As for where new customers will likely come from, demand for transportation management systems remains particularly strong in North America, Klappich says, and to some extent, in Europe as well. For the moment, though, overseas sales have been limited because many of the applications used in the United States can't support global transportation movements. That's left the field wide open to big players like Oracle, JDA, i2, and Manhattan Associates that can offer multimodal, multiple language, and multicurrency capabilities.

Full-featured packages
Although the subscription pricing model has been a big draw for shippers, it doesn't wholly account for the recent upswing in the use of transportation management software. Another part of the explanation lies in the software's expanded capabilities. In the past, Klappich notes, TMS applications focused mainly on shipment planning—that is, their primary selling point was their ability to identify opportunities to, say, combine several less-than-truckload (LTL) movements into a single truckload (TL) haul. For large shippers, the money saved through combining loads easily justified the program's cost. But the software held little appeal for smaller operations that didn't ship enough freight to create opportunities for consolidation.

Today's transportation management systems, however, can do much more than simply identify consolidation opportunities. For example, many applications also offer electronic load tendering capabilities, freight analytics, visibility of movements, and freight-bill audit and payment (which helps avoid duplicate payments to carriers). Klappich says in many cases, a small shipper can justify the expense of a TMS on the basis of the freight-bill audit and payment capabilities alone.

Analyst Adrian Gonzalez of ARC says the software's procurement capabilities have also proved popular with shippers. Because the software is designed to facilitate electronic communication with carriers, transportation management systems make it easy for users to gather quotes from a number of different service providers. Gonzalez reports that using a TMS to solicit bids can cut a shipper's transportation expenditures anywhere from 10 to 30 percent.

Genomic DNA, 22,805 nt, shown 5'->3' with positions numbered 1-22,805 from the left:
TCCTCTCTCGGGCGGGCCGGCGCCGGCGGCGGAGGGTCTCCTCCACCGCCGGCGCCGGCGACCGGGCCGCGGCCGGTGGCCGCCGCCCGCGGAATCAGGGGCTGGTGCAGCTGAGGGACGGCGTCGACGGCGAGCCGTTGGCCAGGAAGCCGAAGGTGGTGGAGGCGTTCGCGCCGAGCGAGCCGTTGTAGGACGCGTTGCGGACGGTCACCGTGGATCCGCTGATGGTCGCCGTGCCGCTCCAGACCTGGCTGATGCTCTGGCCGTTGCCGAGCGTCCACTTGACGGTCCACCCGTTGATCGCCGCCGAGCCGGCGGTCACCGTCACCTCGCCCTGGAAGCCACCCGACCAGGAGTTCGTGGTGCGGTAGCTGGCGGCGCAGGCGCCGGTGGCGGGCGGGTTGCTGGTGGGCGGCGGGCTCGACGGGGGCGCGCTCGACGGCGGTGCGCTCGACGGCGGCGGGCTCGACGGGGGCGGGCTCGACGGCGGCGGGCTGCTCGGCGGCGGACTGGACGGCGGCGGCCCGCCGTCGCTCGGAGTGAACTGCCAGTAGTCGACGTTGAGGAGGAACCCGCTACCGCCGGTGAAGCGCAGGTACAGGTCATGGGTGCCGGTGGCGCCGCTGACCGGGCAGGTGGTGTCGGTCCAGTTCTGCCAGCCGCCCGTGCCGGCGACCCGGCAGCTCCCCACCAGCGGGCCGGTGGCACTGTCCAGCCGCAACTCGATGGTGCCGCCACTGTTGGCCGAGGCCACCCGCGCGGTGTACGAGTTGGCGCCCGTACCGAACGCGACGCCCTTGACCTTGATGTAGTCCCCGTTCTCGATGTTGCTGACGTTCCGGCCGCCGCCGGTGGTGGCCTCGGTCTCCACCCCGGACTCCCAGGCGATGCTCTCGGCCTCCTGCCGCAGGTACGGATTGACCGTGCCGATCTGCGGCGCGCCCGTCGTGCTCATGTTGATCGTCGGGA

Gonzalez adds that another draw is the software's ability to optimize inbound transportation. "If a manufacturer controls inbound, it can use a TMS to optimize inbound loads and convert inbound LTL [shipments] into multi-stop truck loads," he says. The analyst says shippers also like the software's appointment scheduling functionality, which can facilitate and expedite the receiving process. "By having inbound shipments in the TMS, manufacturers have greater visibility to what parts and materials are in transit and when they'll arrive, which can help with manufacturing plans and labor planning at receiving," says Gonzalez. "Combining inbound and outbound spend gives manufacturers more leverage to negotiate lower rates with carriers."

Wide-open market
Although he believes uncertainty about the future will continue to propel TMS sales, Klappich acknowledges that low market penetration will also play a role. He notes that TMS applications have only reached 20 percent of the potential market. (By comparison, warehouse management systems have achieved 70 percent market penetration.) "There's still a lot of opportunity for growth here because of first-time buyers," he says.

About the Author

James A. Cooke
James Cooke is a principal analyst with Nucleus Research in Boston, covering supply chain planning software. He was previously the editor of CSCMP’s Supply Chain Quarterly and a staff writer for DC Velocity.

More articles by James A. Cooke